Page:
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RoSPA (RoADAR) Advanced Driving Test Preparation

We offer intensive, bespoke driver training for those drivers that are taking, or plan to take the RoSPA Advanced Driving Test (RoADAR), or are soon due a re-test. This training is also ideal for drivers who need to pass the RoSPA test as part of their job.

The RoSPA test is considered the most advanced and challenging advanced driving test open to the public.

The test lasts around 60-80 minutes. The examiners are serving or retired Police officers.

What makes the RoSPA Advanced Driving Test unique is that a driver is graded either Bronze, Silver or Gold. To remain a member of RoADAR you will need to take the test every 3 years.

The Grades:

Gold – Gold is only awarded to the driver who shows a consistently high standard of driving throughout the test. The driver will demonstrate a confidence in their ability together with a thorough understanding of the principles contained in Roadcraft and how to apply those principles to situations that occur during the test.

Silver Silver is awarded to candidates who display a skill level well above the average. They will show a thorough understanding of the principles contained in Roadcraft and how to apply those principles to situations that occur during the test. The driver will make safe systematic progress however not demonstrating the consistency, final polish and smoothness of the Gold grade candidate.

Bronze A Bronze grade will be awarded to those candidates who show that they have an understanding of, and the ability to apply, the principles of advanced driving demonstrating a good level of observations and anticipation, but not doing so consistently throughout the test. They will however drive in a safe and legal manner, to a standard which is significantly above that required to pass the appropriate DVSA test.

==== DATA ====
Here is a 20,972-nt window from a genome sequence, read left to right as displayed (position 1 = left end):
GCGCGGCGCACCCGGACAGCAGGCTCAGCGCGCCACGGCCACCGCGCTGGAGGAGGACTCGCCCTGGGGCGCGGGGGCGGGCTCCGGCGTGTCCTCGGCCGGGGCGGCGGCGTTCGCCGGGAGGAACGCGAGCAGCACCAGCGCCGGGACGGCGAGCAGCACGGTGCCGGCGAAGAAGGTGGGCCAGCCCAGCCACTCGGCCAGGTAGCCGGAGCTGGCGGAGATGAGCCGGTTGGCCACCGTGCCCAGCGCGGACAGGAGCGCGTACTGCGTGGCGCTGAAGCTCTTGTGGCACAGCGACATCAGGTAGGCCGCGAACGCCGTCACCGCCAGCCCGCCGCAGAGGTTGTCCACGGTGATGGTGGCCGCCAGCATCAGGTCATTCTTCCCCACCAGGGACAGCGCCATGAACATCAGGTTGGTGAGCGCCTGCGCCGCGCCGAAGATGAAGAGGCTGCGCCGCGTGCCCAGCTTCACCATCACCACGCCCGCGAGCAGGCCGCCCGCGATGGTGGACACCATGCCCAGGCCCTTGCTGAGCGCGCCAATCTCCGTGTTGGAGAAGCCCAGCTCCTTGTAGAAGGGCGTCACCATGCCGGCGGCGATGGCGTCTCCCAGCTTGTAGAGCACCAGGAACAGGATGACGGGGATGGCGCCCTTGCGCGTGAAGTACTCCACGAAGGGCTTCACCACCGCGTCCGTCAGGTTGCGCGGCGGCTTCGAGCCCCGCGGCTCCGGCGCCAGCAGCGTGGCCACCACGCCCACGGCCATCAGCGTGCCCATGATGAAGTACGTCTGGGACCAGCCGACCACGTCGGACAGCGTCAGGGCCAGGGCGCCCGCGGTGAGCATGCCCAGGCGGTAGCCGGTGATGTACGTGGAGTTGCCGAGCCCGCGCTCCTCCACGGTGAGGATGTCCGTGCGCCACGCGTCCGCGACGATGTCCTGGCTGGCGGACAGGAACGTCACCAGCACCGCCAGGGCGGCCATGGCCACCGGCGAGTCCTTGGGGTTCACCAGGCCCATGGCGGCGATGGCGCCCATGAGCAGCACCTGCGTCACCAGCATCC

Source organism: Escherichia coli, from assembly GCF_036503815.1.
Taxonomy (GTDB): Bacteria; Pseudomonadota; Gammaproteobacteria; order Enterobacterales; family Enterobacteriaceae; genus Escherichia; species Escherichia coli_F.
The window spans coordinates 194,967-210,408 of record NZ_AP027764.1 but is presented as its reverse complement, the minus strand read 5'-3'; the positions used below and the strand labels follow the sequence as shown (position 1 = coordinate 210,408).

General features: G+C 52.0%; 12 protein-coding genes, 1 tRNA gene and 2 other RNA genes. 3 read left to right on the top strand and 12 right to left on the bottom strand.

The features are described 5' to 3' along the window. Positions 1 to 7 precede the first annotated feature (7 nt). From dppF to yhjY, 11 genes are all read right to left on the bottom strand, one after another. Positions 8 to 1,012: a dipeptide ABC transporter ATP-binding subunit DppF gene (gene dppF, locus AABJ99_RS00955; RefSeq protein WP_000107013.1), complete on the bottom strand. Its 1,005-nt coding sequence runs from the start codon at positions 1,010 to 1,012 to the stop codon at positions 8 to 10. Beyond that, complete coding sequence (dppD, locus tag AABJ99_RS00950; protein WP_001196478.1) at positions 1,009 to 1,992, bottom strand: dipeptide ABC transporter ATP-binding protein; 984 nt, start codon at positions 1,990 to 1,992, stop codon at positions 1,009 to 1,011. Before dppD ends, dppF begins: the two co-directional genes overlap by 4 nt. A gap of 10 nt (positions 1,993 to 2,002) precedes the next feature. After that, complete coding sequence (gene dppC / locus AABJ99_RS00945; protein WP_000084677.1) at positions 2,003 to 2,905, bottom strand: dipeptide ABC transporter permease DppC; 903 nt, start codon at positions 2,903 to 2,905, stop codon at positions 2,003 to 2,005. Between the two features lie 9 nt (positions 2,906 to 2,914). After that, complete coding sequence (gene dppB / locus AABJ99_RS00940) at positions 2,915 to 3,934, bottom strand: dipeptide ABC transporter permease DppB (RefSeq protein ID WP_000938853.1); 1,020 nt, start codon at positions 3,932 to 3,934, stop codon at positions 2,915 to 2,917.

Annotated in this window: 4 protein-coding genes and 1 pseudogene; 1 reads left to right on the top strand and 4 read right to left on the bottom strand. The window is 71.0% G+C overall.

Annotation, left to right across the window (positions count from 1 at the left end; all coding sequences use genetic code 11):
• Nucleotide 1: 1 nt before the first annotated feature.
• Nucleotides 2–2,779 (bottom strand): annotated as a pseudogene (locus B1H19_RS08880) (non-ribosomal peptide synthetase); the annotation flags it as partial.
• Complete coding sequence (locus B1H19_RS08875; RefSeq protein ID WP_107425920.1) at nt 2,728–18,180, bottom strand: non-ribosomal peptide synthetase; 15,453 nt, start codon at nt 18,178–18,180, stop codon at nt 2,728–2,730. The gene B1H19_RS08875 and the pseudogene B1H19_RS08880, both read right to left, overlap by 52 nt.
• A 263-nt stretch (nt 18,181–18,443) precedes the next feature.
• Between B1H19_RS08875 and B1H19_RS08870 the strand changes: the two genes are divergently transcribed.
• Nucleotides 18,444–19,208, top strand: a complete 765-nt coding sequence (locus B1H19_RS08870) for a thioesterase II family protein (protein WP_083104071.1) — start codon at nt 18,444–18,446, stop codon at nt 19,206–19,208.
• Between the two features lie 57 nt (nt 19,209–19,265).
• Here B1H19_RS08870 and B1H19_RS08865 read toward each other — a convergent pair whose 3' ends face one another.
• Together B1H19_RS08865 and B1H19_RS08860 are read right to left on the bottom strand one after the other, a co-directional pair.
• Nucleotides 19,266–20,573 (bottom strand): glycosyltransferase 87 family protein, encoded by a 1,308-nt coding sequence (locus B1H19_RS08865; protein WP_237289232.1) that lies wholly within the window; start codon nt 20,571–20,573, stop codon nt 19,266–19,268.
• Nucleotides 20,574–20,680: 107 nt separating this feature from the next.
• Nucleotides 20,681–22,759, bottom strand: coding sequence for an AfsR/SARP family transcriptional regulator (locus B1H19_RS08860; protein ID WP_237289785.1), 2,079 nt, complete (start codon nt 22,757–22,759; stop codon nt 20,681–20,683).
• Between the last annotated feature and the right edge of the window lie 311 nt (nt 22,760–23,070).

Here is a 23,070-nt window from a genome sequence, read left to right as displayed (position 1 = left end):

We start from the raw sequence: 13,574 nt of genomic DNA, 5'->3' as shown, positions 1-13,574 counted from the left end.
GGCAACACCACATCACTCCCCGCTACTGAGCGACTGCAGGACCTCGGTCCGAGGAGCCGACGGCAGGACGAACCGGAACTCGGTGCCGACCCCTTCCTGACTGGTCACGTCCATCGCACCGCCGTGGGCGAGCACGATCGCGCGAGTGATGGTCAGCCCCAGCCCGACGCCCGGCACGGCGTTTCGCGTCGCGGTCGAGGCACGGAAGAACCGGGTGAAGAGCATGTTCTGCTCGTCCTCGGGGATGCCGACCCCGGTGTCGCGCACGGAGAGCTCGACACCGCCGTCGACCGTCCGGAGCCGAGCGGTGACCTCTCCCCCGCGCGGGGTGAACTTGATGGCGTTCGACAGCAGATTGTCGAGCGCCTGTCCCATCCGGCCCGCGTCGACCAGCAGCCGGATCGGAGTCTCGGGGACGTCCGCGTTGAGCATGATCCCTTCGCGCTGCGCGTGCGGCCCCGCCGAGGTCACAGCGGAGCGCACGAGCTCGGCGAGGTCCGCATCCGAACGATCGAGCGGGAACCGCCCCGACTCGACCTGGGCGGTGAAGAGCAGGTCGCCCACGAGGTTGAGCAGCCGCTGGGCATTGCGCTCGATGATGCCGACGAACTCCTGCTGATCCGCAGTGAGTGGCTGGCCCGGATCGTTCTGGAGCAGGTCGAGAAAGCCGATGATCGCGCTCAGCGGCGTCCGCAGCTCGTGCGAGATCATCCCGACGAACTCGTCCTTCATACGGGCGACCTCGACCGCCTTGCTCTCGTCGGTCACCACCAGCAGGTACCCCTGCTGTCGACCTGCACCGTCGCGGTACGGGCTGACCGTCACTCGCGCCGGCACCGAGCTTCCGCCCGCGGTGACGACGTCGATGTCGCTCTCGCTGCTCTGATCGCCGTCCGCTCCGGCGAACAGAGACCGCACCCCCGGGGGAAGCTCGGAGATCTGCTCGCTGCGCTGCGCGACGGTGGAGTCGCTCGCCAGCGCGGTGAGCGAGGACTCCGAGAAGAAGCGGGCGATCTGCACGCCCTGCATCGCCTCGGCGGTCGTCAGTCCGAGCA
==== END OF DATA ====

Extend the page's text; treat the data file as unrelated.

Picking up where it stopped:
Our Training:

We offer a range of courses for those looking to take the RoSPA Advanced Driving Test:

Option 1: Pre-Test Check. This is a 3.5hr session, designed for drivers who have had the training and are ready to sit the test, but want a final training session with an independent instructor, to ensure they reach their maximum potential on the day.

Cost: £200 + vat

Option 2: Refresher Half Day: This is a 3.5hr session for those that have passed the RoSPA Advanced Driving Test in the past, and are due a re-test in the coming weeks or months, and so want to ensure they are up to the standard expected.

Cost: £200 + vat

Option 3: Refresher Full Day: This is a 7hr session for those that have passed the RoSPA Advanced Driving Test in the past, and are due a re-test in the coming weeks or months, and so want to ensure they are up to the standard expected.

Cost: £320 + vat

Option 4: Full Training: This is designed for drivers who require full training for the RoSPA Advanced Driving Test. This runs over 2 x 7hr sessions, taken at a time convenient to you. We usually recommend at least a week between the two sessions to enable you to practice what has been taught. This is ideal for those that want to get up to speed and pass their RoSPA test in a short period of time.

Cost: £600 + vat

Essential Reading:

We strongly recommend you purchase a copy of Roadcraft before any training. The things you will learn during your training, and the things you will be assessed on are all covered in this book, chapter-by-chapter. We also recommend purchasing the DVSA Official Highway Code.


Our Tutors: